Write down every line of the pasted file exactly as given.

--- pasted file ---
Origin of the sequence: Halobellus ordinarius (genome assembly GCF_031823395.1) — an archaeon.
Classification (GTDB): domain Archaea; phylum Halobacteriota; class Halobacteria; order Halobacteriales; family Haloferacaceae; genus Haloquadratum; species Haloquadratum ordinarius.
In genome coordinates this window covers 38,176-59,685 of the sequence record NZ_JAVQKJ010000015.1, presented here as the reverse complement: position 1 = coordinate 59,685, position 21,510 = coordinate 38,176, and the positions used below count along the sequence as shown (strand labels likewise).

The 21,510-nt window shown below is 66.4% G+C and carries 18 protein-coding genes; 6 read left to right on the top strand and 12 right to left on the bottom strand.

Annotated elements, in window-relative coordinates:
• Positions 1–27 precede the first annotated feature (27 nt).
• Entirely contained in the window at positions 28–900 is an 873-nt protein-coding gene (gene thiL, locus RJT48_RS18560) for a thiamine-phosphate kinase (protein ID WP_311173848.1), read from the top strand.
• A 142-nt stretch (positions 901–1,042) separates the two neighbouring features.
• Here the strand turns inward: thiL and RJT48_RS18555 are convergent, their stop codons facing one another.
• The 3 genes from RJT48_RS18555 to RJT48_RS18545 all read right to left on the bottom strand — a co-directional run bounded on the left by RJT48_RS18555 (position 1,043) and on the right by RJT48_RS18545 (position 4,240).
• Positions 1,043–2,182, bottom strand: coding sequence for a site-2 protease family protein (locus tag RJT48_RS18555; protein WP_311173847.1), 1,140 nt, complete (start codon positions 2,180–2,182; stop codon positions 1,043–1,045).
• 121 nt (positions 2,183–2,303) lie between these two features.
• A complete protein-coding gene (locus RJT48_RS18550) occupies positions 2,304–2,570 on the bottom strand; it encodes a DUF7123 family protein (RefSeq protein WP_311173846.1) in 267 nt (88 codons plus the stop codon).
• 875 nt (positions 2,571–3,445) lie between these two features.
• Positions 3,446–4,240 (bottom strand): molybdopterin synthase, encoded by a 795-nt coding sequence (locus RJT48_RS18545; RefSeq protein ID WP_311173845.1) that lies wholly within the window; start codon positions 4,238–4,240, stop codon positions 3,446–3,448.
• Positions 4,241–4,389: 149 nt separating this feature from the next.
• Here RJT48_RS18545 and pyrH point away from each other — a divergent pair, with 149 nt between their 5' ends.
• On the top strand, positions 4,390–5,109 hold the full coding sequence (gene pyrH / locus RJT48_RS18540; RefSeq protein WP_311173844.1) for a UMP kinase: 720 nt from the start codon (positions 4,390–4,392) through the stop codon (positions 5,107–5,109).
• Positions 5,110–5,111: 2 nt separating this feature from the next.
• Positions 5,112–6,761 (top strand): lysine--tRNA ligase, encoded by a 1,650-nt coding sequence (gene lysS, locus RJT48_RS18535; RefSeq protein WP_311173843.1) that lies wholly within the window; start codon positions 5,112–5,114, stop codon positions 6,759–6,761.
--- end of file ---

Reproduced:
Origin of the sequence: Halobellus ordinarius (genome assembly GCF_031823395.1) — an archaeon.
Classification (GTDB): domain Archaea; phylum Halobacteriota; class Halobacteria; order Halobacteriales; family Haloferacaceae; genus Haloquadratum; species Haloquadratum ordinarius.
In genome coordinates this window covers 38,176-59,685 of the sequence record NZ_JAVQKJ010000015.1, presented here as the reverse complement: position 1 = coordinate 59,685, position 21,510 = coordinate 38,176, and the positions used below count along the sequence as shown (strand labels likewise).

The 21,510-nt window shown below is 66.4% G+C and carries 18 protein-coding genes; 6 read left to right on the top strand and 12 right to left on the bottom strand.

Annotated elements, in window-relative coordinates:
• Positions 1–27 precede the first annotated feature (27 nt).
• Entirely contained in the window at positions 28–900 is an 873-nt protein-coding gene (gene thiL, locus RJT48_RS18560) for a thiamine-phosphate kinase (protein ID WP_311173848.1), read from the top strand.
• A 142-nt stretch (positions 901–1,042) separates the two neighbouring features.
• Here the strand turns inward: thiL and RJT48_RS18555 are convergent, their stop codons facing one another.
• The 3 genes from RJT48_RS18555 to RJT48_RS18545 all read right to left on the bottom strand — a co-directional run bounded on the left by RJT48_RS18555 (position 1,043) and on the right by RJT48_RS18545 (position 4,240).
• Positions 1,043–2,182, bottom strand: coding sequence for a site-2 protease family protein (locus tag RJT48_RS18555; protein WP_311173847.1), 1,140 nt, complete (start codon positions 2,180–2,182; stop codon positions 1,043–1,045).
• 121 nt (positions 2,183–2,303) lie between these two features.
• A complete protein-coding gene (locus RJT48_RS18550) occupies positions 2,304–2,570 on the bottom strand; it encodes a DUF7123 family protein (RefSeq protein WP_311173846.1) in 267 nt (88 codons plus the stop codon).
• 875 nt (positions 2,571–3,445) lie between these two features.
• Positions 3,446–4,240 (bottom strand): molybdopterin synthase, encoded by a 795-nt coding sequence (locus RJT48_RS18545; RefSeq protein ID WP_311173845.1) that lies wholly within the window; start codon positions 4,238–4,240, stop codon positions 3,446–3,448.
• Positions 4,241–4,389: 149 nt separating this feature from the next.
• Here RJT48_RS18545 and pyrH point away from each other — a divergent pair, with 149 nt between their 5' ends.
• On the top strand, positions 4,390–5,109 hold the full coding sequence (gene pyrH / locus RJT48_RS18540; RefSeq protein WP_311173844.1) for a UMP kinase: 720 nt from the start codon (positions 4,390–4,392) through the stop codon (positions 5,107–5,109).
• Positions 5,110–5,111: 2 nt separating this feature from the next.
• Positions 5,112–6,761 (top strand): lysine--tRNA ligase, encoded by a 1,650-nt coding sequence (gene lysS, locus RJT48_RS18535; RefSeq protein WP_311173843.1) that lies wholly within the window; start codon positions 5,112–5,114, stop codon positions 6,759–6,761.